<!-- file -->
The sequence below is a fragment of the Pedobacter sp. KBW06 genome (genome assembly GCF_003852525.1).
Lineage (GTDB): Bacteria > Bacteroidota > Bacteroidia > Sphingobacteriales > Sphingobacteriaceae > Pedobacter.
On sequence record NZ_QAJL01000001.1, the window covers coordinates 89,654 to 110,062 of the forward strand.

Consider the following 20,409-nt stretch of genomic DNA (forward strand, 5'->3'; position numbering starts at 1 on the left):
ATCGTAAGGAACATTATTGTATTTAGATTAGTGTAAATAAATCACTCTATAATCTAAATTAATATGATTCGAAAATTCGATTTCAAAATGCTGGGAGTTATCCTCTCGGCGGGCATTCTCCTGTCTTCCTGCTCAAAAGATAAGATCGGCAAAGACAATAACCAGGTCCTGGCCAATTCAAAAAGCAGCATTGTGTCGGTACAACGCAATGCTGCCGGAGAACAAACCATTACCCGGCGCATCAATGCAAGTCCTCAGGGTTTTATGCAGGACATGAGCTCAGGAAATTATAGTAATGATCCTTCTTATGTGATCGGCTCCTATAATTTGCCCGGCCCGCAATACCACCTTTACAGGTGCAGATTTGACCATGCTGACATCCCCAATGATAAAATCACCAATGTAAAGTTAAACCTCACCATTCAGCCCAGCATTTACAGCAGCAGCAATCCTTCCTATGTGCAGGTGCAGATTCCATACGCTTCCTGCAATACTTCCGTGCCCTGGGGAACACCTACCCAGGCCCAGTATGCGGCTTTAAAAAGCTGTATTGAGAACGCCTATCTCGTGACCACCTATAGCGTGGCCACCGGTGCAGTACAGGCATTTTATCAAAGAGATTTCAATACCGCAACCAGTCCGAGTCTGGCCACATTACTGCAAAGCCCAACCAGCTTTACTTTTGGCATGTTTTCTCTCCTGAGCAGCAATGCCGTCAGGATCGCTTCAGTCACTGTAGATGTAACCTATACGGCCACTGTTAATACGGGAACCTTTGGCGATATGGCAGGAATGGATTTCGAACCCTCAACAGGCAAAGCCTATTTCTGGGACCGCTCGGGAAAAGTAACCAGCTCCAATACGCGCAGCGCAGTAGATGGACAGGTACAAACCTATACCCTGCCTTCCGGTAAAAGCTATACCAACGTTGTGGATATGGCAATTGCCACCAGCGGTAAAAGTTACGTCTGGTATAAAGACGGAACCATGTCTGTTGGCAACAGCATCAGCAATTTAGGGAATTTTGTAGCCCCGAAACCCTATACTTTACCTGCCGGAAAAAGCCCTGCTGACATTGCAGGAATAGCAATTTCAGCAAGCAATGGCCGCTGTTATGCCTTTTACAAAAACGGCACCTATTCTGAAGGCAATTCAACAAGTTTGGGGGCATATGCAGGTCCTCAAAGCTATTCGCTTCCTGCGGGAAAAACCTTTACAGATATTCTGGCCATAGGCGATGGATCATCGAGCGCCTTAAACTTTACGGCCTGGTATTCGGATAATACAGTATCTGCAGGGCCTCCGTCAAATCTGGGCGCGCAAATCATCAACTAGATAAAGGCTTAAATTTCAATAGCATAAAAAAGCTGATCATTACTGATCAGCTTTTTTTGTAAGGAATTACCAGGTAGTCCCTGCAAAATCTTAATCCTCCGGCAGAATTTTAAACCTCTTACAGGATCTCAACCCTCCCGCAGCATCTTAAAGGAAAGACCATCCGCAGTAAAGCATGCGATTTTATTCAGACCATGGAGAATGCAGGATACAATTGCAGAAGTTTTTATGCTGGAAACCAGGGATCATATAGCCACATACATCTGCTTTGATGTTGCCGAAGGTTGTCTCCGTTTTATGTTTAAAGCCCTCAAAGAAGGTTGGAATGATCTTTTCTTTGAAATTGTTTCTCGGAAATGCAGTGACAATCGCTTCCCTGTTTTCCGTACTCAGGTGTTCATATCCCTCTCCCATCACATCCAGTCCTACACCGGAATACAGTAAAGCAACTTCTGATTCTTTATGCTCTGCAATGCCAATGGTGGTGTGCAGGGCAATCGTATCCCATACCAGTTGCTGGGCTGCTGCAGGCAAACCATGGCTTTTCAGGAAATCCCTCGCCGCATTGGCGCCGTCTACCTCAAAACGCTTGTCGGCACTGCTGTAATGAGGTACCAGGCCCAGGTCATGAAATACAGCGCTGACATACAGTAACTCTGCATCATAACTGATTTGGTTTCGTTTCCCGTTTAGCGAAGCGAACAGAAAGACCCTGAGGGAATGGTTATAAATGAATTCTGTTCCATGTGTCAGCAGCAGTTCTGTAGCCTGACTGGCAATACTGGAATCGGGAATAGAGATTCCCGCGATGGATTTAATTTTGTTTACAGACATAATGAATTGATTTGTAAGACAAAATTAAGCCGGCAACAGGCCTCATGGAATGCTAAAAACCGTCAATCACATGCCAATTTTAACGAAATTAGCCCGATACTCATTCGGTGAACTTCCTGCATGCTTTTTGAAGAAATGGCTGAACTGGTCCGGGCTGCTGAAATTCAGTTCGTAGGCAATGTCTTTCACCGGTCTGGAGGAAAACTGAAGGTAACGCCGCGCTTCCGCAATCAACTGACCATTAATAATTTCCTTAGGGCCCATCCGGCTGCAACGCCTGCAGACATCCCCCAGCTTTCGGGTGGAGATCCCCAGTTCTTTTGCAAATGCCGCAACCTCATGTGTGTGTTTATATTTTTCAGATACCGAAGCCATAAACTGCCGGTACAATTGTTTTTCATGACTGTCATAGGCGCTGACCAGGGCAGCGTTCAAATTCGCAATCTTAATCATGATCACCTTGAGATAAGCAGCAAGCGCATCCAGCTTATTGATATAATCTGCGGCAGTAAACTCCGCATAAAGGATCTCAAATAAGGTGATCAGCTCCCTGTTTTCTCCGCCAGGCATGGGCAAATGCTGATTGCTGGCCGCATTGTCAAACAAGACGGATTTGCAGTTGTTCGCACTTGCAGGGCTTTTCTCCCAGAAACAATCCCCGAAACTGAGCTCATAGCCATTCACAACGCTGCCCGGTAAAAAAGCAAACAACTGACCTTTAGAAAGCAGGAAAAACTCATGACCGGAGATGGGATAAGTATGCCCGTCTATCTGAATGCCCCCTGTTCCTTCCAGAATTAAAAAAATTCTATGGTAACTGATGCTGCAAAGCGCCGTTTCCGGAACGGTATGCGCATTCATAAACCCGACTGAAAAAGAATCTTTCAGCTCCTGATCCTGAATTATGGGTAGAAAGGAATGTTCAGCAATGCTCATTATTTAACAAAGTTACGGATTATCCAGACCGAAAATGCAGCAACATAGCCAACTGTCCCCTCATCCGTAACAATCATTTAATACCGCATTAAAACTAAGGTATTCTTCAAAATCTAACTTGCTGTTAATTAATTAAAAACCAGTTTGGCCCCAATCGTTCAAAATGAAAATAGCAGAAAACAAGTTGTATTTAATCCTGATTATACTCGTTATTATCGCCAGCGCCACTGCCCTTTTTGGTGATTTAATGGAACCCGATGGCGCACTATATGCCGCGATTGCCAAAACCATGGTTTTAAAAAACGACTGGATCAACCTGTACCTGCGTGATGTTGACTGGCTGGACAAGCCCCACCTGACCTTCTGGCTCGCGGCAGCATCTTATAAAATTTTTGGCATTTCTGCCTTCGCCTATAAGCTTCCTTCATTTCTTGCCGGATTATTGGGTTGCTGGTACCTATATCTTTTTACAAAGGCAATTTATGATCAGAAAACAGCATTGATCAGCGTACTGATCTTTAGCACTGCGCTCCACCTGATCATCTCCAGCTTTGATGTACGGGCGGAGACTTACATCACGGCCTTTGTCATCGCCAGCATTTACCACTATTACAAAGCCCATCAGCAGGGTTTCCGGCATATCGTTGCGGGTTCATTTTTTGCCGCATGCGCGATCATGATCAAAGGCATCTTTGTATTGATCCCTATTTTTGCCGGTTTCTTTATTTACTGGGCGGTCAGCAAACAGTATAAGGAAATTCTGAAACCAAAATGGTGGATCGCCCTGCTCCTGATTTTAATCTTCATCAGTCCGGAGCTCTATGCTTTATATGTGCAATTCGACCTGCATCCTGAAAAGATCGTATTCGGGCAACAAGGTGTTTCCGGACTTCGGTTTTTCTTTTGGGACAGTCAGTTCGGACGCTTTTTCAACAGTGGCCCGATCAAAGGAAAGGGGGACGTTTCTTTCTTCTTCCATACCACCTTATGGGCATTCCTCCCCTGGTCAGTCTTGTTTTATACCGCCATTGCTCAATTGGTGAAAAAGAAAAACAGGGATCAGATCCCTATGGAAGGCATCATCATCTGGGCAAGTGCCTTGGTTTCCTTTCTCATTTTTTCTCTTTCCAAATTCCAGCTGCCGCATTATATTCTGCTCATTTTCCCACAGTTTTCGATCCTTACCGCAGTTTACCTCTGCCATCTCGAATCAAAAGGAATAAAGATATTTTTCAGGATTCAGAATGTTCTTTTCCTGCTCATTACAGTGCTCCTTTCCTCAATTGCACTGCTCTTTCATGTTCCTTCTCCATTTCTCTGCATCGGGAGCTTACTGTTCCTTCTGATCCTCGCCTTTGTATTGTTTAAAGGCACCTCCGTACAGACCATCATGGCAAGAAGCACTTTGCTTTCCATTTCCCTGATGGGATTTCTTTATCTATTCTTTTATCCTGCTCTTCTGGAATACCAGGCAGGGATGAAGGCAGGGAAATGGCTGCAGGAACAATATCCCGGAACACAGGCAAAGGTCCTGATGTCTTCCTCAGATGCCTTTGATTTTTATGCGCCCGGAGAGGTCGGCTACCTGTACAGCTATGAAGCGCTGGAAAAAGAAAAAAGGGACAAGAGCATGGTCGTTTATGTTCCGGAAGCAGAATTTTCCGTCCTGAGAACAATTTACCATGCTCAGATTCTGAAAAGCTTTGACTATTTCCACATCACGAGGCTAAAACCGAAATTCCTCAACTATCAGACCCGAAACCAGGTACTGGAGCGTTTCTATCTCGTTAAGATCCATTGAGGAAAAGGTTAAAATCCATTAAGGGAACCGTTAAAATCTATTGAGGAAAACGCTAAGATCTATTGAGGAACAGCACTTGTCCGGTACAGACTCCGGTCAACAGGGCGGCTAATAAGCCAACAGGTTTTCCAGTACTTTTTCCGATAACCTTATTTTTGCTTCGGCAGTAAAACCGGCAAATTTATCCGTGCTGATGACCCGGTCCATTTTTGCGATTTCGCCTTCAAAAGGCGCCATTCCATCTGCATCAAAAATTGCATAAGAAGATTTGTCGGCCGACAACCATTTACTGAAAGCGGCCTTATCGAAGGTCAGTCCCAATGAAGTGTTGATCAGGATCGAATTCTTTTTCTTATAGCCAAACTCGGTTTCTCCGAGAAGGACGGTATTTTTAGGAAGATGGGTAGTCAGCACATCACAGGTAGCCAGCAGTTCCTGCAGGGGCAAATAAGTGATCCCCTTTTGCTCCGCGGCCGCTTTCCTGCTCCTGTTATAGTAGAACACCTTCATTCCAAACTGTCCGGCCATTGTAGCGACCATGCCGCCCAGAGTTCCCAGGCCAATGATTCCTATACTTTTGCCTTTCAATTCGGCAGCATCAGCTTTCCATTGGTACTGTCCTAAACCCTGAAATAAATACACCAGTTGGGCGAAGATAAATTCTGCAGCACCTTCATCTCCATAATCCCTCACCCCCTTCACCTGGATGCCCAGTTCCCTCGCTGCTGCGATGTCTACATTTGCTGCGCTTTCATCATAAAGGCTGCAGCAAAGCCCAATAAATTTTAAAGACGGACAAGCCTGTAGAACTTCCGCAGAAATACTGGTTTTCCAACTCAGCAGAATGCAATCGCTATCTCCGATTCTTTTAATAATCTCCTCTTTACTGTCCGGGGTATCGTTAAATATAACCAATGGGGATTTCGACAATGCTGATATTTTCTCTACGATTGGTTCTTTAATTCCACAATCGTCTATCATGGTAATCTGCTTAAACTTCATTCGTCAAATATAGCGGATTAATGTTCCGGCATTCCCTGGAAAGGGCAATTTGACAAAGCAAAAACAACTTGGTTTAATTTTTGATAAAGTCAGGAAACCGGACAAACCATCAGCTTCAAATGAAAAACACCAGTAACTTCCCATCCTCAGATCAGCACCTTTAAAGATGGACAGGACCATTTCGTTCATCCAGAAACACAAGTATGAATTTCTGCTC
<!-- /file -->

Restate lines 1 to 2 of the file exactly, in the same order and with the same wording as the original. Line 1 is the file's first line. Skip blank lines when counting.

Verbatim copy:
The sequence below is a fragment of the Pedobacter sp. KBW06 genome (genome assembly GCF_003852525.1).
Lineage (GTDB): Bacteria > Bacteroidota > Bacteroidia > Sphingobacteriales > Sphingobacteriaceae > Pedobacter.